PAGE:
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January 23rd, 2017

Insight

Candidates, please stop whining

Albert Hunt

By Albert Hunt Bloomberg View

Published April 21, 2016

 Candidates, please stop whining

Now that Hillary Clinton and Donald Trump have scored their comfortable victories in the New York primary, can everybody please stop bellyaching? Neither party's presidential selection system is perfect, as several candidates have been loudly proclaiming, but each has more virtues than shortcomings.

Trump and Vermont Sen. Bernie Sanders have complained that the rules are rigged against them. The billionaire is unhappy because his nomination isn't inevitable even though he's gotten far more votes than any Republican rival. The Vermont senator is cranky about superdelegates -- more than 700 party and elected officials who will go to the Democrats' Philadelphia convention in July without having been chosen in primaries or caucuses.

They're free to back any candidate, and most of them favor the former secretary of State -- a fact that Sanders sees as evidence that the establishment has stacked the deck against him.

Both charges are specious. For starters, nobody's rules have changed since the candidates entered the fray.

On the Republican side, the delegate-selection process was designed by the states. It's consistent with longstanding Republican ideology, which holds that state and local decisions are preferable to national edicts. That means that state decisions should mean more than national vote totals.

Perhaps as a party newcomer, Trump doesn't appreciate that point of view.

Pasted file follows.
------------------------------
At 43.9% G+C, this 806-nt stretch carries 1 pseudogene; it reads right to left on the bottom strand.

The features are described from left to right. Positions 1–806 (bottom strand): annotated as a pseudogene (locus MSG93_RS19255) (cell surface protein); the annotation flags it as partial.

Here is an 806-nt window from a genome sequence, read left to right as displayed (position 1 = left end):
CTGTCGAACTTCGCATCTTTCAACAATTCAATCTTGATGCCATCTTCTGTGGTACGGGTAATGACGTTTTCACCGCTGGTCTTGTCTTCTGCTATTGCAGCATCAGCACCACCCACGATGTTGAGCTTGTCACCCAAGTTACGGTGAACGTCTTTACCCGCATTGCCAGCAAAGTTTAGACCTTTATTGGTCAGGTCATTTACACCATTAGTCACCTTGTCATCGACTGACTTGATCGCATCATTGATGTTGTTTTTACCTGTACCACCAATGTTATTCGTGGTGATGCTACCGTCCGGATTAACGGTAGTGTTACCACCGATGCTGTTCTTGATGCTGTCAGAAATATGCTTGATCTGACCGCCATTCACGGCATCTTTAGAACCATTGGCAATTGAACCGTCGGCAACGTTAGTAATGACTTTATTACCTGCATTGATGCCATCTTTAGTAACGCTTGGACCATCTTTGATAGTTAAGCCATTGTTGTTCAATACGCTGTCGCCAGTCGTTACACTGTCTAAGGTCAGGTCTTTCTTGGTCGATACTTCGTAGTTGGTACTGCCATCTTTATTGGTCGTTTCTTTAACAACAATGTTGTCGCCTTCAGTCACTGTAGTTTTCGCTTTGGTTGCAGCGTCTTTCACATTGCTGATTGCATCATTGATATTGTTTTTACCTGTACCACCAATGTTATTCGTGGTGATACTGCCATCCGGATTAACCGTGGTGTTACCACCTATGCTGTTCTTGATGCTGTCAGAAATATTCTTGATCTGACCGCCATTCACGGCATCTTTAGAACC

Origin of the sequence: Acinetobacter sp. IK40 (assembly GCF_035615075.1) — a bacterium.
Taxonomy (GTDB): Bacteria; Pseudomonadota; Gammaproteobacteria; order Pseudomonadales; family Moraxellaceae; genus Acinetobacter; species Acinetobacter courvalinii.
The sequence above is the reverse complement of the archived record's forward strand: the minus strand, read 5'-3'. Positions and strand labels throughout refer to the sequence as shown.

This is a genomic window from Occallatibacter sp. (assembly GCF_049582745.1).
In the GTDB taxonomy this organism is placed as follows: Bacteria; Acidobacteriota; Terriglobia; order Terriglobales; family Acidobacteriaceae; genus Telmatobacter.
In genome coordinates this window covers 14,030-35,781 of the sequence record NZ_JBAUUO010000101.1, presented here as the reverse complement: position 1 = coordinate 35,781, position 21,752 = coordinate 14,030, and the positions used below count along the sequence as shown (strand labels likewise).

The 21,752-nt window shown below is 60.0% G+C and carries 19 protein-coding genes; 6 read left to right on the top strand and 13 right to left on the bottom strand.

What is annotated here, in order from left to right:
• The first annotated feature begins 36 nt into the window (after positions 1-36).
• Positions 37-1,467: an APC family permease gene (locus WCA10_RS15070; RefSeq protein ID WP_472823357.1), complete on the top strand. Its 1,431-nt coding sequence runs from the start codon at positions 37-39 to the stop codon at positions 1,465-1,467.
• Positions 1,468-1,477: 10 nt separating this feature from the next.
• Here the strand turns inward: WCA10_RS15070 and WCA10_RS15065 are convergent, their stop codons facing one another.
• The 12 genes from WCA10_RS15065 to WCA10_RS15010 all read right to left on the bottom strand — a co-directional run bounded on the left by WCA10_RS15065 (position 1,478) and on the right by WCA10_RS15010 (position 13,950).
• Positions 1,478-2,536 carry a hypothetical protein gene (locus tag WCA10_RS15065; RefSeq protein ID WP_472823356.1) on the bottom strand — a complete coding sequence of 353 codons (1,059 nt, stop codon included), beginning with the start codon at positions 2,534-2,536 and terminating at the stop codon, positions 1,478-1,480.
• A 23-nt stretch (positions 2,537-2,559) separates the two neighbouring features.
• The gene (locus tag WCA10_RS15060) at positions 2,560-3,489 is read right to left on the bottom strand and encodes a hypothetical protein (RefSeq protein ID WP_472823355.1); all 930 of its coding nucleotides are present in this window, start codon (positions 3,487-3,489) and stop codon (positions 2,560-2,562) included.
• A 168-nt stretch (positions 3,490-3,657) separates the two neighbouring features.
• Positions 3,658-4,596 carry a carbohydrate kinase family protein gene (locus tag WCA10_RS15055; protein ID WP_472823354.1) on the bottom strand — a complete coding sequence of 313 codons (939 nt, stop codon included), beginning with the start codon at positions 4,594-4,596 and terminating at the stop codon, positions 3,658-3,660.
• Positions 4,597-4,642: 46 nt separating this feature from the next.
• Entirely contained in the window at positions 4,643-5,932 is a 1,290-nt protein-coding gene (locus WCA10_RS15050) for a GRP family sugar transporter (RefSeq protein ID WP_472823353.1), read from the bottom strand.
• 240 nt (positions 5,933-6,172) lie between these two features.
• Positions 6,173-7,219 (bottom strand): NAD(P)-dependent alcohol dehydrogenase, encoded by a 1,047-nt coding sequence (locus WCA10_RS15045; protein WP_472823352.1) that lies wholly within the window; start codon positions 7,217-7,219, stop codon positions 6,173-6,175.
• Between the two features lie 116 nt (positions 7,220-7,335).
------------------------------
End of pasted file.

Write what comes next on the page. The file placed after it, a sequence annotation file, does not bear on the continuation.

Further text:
It's easy to see why Trump could be unhappy. Even with his big win on Tuesday in his home state it's still a slog to get to the 1,237 delegates necessary for the nomination at the party's Cleveland convention.

Texas Sen. Ted Cruz remains a formidable challenger despite his weak finish in New York, and the ultimate outcome won't be decided at least until the final contests on June 7, which include California. More likely, the battle will continue at the convention. Ohio Gov. John Kasich, who finished a distant second in New York, lags far behind.

But nobody's a victim of unfair rules. Trump lost to Cruz in places like Colorado and Wyoming because the Cruz campaign outsmarted and outworked his side.

State rules have helped Trump in some places. On March 15, for example, he beat Cruz by less than two-tenths of a percentage point in Missouri but won 71 percent of the delegates, 37 to Cruz's 15. Winner-take-all contests in Florida and Arizona delivered bonanzas to Trump as well.

Sanders's complaints about superdelegates are just as ill considered.

About 15 percent of the 4,766 Democratic delegates are governors, senators, congressional representatives or top party officials. They are not bound by state or district vote. Sanders portrays them as representatives of an elite establishment free to ignore the wishes of their voters.

There are two fallacies here. The first is that Clinton lags among voters. She doesn't. She's won many more votes than Sanders. The other is the notion that superdelegates reflexively line up with the leading establishment candidate. Eight years ago, Clinton was the establishment contender. Then Illinois Sen. Barack Obama convinced politicians he would be a stronger candidate by scoring early electoral victories, and many superdelegates backed him -- including, privately, House Speaker Nancy Pelosi, D-California.

Superdelegates want someone who can win and presumably govern effectively. Their consensus represents peer review, input from the men and women best able to gauge political competence.